I found an interesting related post here cifs mounted folder keeps disconnecting (ubuntu server), talking of a similar problem (same error, Samba shares).
The relevant tidbit here, for following the rest of the answer, is that CIFS mounts use the SMBv1.0 protocol by default, as can be verified issuing the
mountcommand, and paying attention to the
//10.2.1.2/XX/ZZ/YY on /mnt/mount_point type cifs (rw,relatime,vers=1.0,cache=strict,username=someusername,domain=XXX,uid=1001,forceuid,gid=1001,forcegid,addr=10.2.1.2,file_mode=0770,dir_mode=0770,nounix,serverino,mapposix,rsize=61440,wsize=65536,echo_interval=60,actimeo=1)
I also found in Stack Overflow, the post Mount CIFS Host is down
This could be also because of protocol mismatch. In 2017 Microsoft
patched Windows Servers and advised to disable the SMB1 protocol.
From now on, mount.cifs might have problems with protocol negotiation.
The error displayed is "Host is down." but when you do debug with:
smbclient -L <server_ip> -U <username> -d 256
you will get the error:
protocol negotiation failed: NT_STATUS_CONNECTION_RESET
The post mentions that Windows patches to the protocol/Wannacry and others, are messing up with/or more exactly, some people disabled v1 CIFS requests functionality; similar problems have been happening on the Windows front, and, given the timing, it makes me suspect the problem must be related.
We have not disabled v1 CIFS in this specific server, AFAIK (and testing confirms this), however the MS bulletins suggest the default SMBv1 behaviour was (slightly) changed.
I ended up following the general idea suggested in the mentioned Samba question. From man
SMB protocol version. Allowed values are:
1.0 - The classic CIFS/SMBv1 protocol. This is the default.
2.0 - The SMBv2.002 protocol. This was initially introduced in Windows Vista Service Pack 1, and Windows Server 2008. Note that
the initial release version of Windows Vista spoke a slightly different dialect (2.000) that is not supported.
2.1 - The SMBv2.1 protocol that was introduced in Microsoft Windows 7 and Windows Server 2008R2.
3.0 - The SMBv3.0 protocol that was introduced in Microsoft Windows 8 and Windows Server 2012.
Note too that while this option governs the protocol version used, not all features of each version are available.
Print additional debugging information for the mount. Note that this parameter must be specified before the
-o. For example:
mount -t cifs //server/share /mnt --verbose -o user=username
As seen by the manual, in recent Windows versions after Windows 8
using at least
vers=2.0 may make more sense; the alternative syntax in the
command line with the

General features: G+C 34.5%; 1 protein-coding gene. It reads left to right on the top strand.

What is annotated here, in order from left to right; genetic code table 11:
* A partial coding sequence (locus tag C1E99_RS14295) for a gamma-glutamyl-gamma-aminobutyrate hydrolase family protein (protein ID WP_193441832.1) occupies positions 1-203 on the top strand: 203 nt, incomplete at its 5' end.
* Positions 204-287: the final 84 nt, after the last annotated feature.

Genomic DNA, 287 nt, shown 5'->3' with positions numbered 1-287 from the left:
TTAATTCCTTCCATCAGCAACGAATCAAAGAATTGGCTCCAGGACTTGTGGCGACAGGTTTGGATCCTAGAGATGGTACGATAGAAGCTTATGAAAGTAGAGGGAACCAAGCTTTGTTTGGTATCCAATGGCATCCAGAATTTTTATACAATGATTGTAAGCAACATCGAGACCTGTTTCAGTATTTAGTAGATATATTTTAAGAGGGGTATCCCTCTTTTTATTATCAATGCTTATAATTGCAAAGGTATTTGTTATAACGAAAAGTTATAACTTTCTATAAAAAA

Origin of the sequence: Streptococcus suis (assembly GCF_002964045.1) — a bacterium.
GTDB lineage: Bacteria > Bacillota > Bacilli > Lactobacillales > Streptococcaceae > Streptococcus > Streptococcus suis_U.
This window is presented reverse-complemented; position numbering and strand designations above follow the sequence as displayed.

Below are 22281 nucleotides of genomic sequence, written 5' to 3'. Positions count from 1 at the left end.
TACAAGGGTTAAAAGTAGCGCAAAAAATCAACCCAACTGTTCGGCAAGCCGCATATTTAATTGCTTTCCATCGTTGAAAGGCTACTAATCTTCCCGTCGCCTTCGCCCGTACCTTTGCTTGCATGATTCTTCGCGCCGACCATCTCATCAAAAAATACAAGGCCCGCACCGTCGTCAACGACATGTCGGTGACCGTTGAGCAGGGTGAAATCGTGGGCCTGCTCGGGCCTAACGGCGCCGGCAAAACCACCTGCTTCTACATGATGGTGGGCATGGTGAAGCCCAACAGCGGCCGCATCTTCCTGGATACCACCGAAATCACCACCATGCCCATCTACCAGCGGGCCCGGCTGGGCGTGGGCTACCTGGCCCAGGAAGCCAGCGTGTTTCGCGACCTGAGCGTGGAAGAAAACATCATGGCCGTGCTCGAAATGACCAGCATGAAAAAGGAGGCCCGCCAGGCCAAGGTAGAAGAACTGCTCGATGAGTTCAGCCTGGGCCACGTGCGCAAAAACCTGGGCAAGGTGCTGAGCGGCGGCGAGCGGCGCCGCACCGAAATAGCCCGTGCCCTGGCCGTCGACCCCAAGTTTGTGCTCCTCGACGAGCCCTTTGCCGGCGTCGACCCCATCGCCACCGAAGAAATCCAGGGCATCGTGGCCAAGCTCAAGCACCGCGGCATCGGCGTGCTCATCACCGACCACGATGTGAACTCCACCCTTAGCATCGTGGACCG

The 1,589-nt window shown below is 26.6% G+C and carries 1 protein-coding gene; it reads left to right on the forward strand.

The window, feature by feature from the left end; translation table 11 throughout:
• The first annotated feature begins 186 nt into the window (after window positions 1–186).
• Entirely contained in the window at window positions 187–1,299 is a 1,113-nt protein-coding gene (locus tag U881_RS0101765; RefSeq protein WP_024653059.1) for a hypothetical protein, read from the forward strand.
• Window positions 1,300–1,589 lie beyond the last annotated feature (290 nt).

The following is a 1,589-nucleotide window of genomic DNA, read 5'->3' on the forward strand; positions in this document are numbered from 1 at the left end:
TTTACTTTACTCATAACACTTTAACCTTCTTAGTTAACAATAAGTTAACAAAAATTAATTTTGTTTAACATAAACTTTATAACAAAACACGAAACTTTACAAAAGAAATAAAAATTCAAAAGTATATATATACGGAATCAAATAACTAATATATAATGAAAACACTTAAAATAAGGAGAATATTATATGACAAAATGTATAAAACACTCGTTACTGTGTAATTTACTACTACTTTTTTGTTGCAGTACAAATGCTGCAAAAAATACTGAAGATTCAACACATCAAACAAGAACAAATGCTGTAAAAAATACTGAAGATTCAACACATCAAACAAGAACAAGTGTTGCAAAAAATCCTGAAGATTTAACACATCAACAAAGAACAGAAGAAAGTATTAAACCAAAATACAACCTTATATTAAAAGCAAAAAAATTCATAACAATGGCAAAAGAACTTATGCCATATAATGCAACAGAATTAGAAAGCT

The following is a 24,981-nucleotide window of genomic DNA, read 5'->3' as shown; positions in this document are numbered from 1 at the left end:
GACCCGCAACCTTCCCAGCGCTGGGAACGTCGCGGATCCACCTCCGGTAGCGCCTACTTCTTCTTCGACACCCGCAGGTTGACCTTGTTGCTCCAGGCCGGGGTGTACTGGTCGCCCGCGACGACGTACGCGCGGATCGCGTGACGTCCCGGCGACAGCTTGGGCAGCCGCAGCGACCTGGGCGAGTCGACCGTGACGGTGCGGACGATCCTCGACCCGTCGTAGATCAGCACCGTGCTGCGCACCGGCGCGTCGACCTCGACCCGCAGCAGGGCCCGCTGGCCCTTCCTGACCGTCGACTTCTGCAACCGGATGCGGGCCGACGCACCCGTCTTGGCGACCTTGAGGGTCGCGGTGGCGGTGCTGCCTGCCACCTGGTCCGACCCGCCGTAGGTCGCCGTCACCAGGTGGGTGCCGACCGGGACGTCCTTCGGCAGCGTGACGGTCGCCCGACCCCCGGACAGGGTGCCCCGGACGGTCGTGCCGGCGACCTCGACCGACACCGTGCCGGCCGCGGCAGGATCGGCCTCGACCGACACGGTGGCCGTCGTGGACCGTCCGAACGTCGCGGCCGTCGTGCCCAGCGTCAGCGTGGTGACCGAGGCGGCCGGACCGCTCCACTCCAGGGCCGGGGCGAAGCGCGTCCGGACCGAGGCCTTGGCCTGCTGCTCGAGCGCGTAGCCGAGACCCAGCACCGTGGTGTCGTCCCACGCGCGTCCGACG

--verbose option that is mentioned is also be
useful to further debug any complication that may arise.
As such, as the Windows server which I am mounting stuff from on this question is a Windows server 2008 R2, I put in
//10.2.1.2/XX/ZZ/YY /mnt/mount_point cifs credentials=/root/.smbcredentials,iocharset=utf8,file_mode=0770,dir_mode=0770,uid=1001,gid=1001,vers=2.1 0 0
Then remounted it for the option to take effect:
sudo mount -o remount /mnt/mount_point
Now we verify, with
mount again, to confirm the negotiated protocol:
//10.2.1.2/XX/ZZ/YY on /mnt/mount_point type cifs (rw,relatime,vers=2.1,cache=strict,username=someusername,domain=XXX,uid=1001,forceuid,gid=1001,forcegid,addr=10.2.1.2,file_mode=0770,dir_mode=0770,nounix,serverino,mapposix,rsize=61440,wsize=65536,echo_interval=60,actimeo=1)
And we can indeed confirm we modified successfully the SMB protocol being used.
See also MS Developer Network - [MS-SMB2]: Versioning and Capability Negotiation - 1.7 Versioning and Capability Negotiation
It should also be noted CIFS v1.0, besides being obsolete, is extremely inefficient and insecure, compared to newer versions of the protocol.
From MS blogs - Stop using SMB1
SMB1 isn’t modern or efficient
When you use SMB1, you lose key
performance and productivity optimizations for end users.
- Larger reads and writes (2.02+) – more efficient use of faster networks
or higher latency WANs. Large MTU support.
- Peer caching of folder and
file properties (2.02+) – clients keep local copies of folders and
files via BranchCache
- Durable handles (2.02, 2.1) – allow for
connection to transparently reconnect to the server if there is a
- Client oplock leasing model (2.02+) – limits
the data transferred between the client and server, improving
performance on high-latency networks and increasing SMB server
- Multichannel & SMB Direct (3.0+) – aggregation of network
bandwidth and fault tolerance if multiple paths are available between
client and server, plus usage of modern ultra-high throughout RDMA
- Directory Leasing (3.0+) – Improves application
response times in branch offices through caching
Interestingly enough, this last article suggests the disconnections problems are less likely to appear after a disconnection (Durable handles) if using a protocol >= 2.01, so I would stress again, to not continue using CIFS v1.0. (e.g., while in 1.0,
echo_interval=60 does keep it connected, if there is a network glitch, or some other server interruption, the mount won't recover itself without manual intervention, while using the CIFS v1.0, I suspect)
As a last piece of advice, avoid doing
sudo mount -a, and start doing:
sudo mount -o remount -a
See my question also CIFS mounting multiple copies of the same share on the same mount point